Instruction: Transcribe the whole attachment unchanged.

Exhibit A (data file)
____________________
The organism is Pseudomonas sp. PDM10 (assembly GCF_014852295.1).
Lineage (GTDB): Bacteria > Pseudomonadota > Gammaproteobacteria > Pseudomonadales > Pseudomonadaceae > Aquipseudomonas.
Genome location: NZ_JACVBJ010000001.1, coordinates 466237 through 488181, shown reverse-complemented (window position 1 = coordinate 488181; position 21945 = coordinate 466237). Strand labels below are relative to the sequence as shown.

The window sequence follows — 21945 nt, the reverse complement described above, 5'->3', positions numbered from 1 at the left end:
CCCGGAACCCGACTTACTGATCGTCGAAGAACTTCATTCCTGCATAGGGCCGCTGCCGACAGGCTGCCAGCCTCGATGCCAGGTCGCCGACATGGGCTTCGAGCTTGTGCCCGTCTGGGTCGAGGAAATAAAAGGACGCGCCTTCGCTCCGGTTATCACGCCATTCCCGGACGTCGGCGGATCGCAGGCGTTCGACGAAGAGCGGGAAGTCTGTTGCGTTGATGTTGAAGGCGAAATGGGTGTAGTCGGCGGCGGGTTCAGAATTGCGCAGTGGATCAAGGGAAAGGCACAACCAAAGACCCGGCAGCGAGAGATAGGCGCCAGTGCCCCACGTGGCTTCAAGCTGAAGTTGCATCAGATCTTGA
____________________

The organism is Pseudomonas sp. PDM10 (assembly GCF_014852295.1).
Lineage (GTDB): Bacteria > Pseudomonadota > Gammaproteobacteria > Pseudomonadales > Pseudomonadaceae > Aquipseudomonas.
Genome location: NZ_JACVBJ010000001.1, coordinates 466237 through 488181, shown reverse-complemented (window position 1 = coordinate 488181; position 21945 = coordinate 466237). Strand labels below are relative to the sequence as shown.

The window sequence follows — 21945 nt, the reverse complement described above, 5'->3', positions numbered from 1 at the left end:
CCCGGAACCCGACTTACTGATCGTCGAAGAACTTCATTCCTGCATAGGGCCGCTGCCGACAGGCTGCCAGCCTCGATGCCAGGTCGCCGACATGGGCTTCGAGCTTGTGCCCGTCTGGGTCGAGGAAATAAAAGGACGCGCCTTCGCTCCGGTTATCACGCCATTCCCGGACGTCGGCGGATCGCAGGCGTTCGACGAAGAGCGGGAAGTCTGTTGCGTTGATGTTGAAGGCGAAATGGGTGTAGTCGGCGGCGGGTTCAGAATTGCGCAGTGGATCAAGGGAAAGGCACAACCAAAGACCCGGCAGCGAGAGATAGGCGCCAGTGCCCCACGTGGCTTCAAGCTGAAGTTGCATCAGATCTTGA